"My religion is not deceiving myself."
Jetsun Milarepa 1052-1135 CE

"Butchers, prostitutes, those guilty of the five most heinous crimes, outcasts, the underprivileged: all are utterly the substance of existence and nothing other than total bliss."
The Supreme Source - The Kunjed Gyalpo
The Fundamental Tantra of Dzogchen Semde

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Johnny Dangerous
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Re: Buddhism and the Perennial Philosophy

Postby Johnny Dangerous » Thu Mar 14, 2013 12:37 am

"it must be coming from the mouthy mastermind of raunchy rapper, Johnny Dangerous”

-Jeff H.

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Vidyaraja
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Re: Buddhism and the Perennial Philosophy

Postby Vidyaraja » Thu Mar 14, 2013 1:25 am


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Re: Buddhism and the Perennial Philosophy

Postby PadmaVonSamba » Thu Mar 14, 2013 1:57 am

Profile Picture: "The Foaming Monk"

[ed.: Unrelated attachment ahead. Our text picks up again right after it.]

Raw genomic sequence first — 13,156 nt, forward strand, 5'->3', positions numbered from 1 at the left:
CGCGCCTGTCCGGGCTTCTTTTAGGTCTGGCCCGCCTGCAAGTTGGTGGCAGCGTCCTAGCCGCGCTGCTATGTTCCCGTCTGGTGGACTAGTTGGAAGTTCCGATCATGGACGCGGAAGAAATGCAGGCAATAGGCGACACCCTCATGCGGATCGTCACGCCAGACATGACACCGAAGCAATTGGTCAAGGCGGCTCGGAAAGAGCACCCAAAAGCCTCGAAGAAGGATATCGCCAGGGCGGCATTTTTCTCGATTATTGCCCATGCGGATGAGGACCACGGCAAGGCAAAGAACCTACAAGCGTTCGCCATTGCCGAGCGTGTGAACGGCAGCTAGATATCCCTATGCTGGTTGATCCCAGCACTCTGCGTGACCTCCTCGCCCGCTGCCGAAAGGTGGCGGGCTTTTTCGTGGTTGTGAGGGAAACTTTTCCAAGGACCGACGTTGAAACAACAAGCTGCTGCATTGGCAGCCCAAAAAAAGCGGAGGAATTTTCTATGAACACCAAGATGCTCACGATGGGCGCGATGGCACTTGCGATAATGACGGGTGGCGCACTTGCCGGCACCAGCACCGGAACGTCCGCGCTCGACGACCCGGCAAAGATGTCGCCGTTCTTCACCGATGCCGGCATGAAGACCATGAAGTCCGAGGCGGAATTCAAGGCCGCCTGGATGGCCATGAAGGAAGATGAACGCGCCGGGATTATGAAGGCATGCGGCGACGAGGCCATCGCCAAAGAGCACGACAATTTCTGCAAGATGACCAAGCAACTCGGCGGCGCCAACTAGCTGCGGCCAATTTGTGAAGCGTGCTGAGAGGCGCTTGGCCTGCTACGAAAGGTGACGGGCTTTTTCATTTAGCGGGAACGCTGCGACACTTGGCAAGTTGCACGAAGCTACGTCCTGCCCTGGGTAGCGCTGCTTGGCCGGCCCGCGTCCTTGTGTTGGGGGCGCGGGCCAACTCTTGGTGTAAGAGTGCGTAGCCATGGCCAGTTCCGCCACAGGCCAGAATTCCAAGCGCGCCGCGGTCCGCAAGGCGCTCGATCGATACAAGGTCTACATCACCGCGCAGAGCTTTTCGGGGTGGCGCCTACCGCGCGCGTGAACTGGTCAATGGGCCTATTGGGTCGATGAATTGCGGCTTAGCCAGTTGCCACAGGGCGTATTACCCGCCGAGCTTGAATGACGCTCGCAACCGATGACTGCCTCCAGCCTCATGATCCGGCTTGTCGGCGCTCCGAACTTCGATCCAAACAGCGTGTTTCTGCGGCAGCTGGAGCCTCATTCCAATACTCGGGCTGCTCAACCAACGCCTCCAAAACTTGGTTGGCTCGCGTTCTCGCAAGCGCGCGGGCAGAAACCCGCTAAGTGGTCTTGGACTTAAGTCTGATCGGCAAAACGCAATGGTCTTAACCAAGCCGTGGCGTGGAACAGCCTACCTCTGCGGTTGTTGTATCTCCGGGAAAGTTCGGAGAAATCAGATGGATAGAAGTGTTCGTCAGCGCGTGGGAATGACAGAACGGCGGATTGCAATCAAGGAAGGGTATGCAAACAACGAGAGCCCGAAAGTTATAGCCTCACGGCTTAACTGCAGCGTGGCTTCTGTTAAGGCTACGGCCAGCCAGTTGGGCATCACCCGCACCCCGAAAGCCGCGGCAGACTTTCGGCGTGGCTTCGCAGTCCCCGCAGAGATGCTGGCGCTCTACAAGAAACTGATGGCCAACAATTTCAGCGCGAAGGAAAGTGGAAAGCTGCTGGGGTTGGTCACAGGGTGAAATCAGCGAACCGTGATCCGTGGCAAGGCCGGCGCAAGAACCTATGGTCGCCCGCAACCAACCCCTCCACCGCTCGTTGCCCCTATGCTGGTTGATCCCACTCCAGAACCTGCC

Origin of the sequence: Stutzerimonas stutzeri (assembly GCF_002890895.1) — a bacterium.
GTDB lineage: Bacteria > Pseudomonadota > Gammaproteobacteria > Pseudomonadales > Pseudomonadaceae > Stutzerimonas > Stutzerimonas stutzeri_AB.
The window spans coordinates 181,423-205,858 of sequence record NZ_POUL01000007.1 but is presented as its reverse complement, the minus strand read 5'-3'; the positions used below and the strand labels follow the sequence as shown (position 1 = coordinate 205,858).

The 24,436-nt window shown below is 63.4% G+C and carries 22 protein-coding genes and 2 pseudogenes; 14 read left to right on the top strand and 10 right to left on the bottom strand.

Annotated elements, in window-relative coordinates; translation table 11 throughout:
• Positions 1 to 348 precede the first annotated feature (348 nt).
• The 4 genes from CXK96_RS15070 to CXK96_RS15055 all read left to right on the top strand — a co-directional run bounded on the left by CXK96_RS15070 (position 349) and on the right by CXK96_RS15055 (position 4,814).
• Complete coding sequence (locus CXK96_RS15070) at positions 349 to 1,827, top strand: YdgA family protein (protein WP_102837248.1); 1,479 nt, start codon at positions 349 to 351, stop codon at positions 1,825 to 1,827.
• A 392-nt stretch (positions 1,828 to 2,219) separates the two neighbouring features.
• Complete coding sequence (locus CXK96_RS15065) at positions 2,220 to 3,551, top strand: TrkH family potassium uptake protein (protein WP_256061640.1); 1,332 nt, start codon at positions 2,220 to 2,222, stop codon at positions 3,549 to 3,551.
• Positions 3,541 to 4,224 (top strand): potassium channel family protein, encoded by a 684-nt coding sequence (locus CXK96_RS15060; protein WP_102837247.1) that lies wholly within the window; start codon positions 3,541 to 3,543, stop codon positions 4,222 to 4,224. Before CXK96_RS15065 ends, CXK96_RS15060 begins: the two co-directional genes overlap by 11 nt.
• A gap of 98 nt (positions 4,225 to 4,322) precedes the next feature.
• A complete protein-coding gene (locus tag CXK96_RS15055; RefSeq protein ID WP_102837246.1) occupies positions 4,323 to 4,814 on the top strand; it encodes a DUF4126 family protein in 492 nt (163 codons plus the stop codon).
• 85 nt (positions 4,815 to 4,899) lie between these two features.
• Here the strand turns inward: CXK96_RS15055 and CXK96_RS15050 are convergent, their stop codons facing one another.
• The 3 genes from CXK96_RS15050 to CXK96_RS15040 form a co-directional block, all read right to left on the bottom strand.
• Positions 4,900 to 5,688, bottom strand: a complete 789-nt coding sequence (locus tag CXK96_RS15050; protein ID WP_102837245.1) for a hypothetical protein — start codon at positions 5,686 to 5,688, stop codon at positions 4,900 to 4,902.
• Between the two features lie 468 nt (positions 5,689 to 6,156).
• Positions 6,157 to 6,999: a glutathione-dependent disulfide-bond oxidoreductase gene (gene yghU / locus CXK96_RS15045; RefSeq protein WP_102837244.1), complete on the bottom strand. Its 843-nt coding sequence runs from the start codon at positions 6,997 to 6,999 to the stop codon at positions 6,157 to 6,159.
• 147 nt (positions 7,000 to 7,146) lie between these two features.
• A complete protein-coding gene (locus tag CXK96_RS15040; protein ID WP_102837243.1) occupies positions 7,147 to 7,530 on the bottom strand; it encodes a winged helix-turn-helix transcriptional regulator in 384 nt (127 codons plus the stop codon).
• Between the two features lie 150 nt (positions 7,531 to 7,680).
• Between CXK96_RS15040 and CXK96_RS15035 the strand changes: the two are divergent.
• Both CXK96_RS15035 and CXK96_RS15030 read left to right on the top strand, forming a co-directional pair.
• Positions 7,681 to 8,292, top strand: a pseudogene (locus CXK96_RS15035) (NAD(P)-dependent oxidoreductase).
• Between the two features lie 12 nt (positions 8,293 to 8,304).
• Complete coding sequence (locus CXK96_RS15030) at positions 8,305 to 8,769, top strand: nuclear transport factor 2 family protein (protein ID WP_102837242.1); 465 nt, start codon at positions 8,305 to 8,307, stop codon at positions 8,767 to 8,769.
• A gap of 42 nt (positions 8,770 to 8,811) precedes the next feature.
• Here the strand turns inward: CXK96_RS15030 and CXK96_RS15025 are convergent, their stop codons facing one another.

The Chinese characters are Fo (buddha) and Ming (bright). The image is of a student of Buddhism, who, imagining himself to be a monk, and not understanding the true meaning of the words takes the sound of the words literally. Likewise, People on web forums sometime seem to be foaming at the mouth.
Original painting by P.Volker /used by permission.

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Karma Dondrup Tashi
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Re: Buddhism and the Perennial Philosophy

Postby Karma Dondrup Tashi » Thu Mar 14, 2013 2:10 am


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Vidyaraja
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Re: Buddhism and the Perennial Philosophy

Postby Vidyaraja » Thu Mar 14, 2013 2:32 am


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Re: Buddhism and the Perennial Philosophy